What Science Fiction Can Demonstrate About Novelty in the Context of Discovery and Scientific Creativity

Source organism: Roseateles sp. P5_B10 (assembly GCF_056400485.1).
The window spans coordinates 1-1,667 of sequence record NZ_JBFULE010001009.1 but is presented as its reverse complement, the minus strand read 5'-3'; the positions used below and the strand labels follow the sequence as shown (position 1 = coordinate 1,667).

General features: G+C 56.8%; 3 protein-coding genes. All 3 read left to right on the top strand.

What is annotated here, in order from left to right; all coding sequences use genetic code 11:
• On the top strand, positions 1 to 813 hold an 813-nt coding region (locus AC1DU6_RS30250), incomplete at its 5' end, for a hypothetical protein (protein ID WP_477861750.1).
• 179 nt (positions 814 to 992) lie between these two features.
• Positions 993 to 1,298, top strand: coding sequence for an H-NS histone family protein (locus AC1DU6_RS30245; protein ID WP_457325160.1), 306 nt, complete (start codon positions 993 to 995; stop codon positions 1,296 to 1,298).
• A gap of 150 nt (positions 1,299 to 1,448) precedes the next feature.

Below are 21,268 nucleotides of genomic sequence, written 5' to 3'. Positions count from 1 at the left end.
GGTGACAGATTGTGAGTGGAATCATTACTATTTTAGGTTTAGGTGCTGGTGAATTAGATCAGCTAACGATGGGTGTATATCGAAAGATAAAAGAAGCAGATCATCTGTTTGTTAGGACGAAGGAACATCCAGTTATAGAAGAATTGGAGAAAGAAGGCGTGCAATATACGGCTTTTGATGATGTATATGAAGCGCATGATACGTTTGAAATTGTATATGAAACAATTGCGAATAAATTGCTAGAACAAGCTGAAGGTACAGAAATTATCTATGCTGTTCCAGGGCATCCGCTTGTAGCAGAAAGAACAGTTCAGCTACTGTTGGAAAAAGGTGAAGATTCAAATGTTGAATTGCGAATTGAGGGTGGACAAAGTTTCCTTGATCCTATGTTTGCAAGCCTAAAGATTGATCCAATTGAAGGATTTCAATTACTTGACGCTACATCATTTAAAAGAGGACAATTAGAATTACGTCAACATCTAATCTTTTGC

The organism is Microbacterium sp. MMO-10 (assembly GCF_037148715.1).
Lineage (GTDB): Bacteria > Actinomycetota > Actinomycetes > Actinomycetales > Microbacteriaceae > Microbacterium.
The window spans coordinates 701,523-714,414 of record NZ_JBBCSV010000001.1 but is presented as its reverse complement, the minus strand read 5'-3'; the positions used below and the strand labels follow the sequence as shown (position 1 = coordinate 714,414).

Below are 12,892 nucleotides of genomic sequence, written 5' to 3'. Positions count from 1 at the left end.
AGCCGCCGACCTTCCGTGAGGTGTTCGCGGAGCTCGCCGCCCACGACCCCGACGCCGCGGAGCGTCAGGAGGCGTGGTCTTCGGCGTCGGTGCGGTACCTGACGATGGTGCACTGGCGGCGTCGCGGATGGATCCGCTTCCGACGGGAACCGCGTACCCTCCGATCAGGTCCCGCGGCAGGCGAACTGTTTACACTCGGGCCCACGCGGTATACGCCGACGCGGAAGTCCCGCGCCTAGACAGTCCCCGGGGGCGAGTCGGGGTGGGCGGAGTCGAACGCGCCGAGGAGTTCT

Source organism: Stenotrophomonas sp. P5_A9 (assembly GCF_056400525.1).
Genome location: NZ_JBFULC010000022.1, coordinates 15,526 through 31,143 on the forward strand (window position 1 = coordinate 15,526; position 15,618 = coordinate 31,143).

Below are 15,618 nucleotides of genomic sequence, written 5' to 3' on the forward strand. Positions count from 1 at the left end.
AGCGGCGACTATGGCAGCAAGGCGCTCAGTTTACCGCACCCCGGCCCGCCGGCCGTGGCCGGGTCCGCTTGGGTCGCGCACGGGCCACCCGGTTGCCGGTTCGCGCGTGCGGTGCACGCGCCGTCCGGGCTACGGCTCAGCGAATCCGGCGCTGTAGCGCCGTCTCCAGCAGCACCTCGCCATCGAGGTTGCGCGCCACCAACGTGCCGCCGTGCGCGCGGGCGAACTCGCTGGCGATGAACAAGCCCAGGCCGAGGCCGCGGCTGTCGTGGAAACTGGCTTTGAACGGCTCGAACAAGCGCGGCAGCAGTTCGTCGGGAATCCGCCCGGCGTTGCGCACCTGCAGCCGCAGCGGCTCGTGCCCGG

Four instances of how science fiction contributes to the elucidation of novelty in the context of discovery are considered by extending existing discussions on temporal and use-novelty. In the first instance, science fiction takes an already well-known theory and produces its own re-interpretation; in the second instance, the scientific account is usually straightforward and whatever novelty that may occur would be more along the lines of how the science is deployed to extra-scientific matters; in the third instance, science fiction takes an idea that appears impossible within the delimitations of reality and produces a universe where such a possibility becomes feasible; and in the fourth instance, science fiction extends from an idea already known at the time of the work’s production to simulate a possibility that could emerge should the extension be experimentally viable. However, the article will not end with a mere evaluation of these instances, but also proposes instances on how science fiction could contribute to new ways of experiencing, discerning, and working with scientific knowledge.

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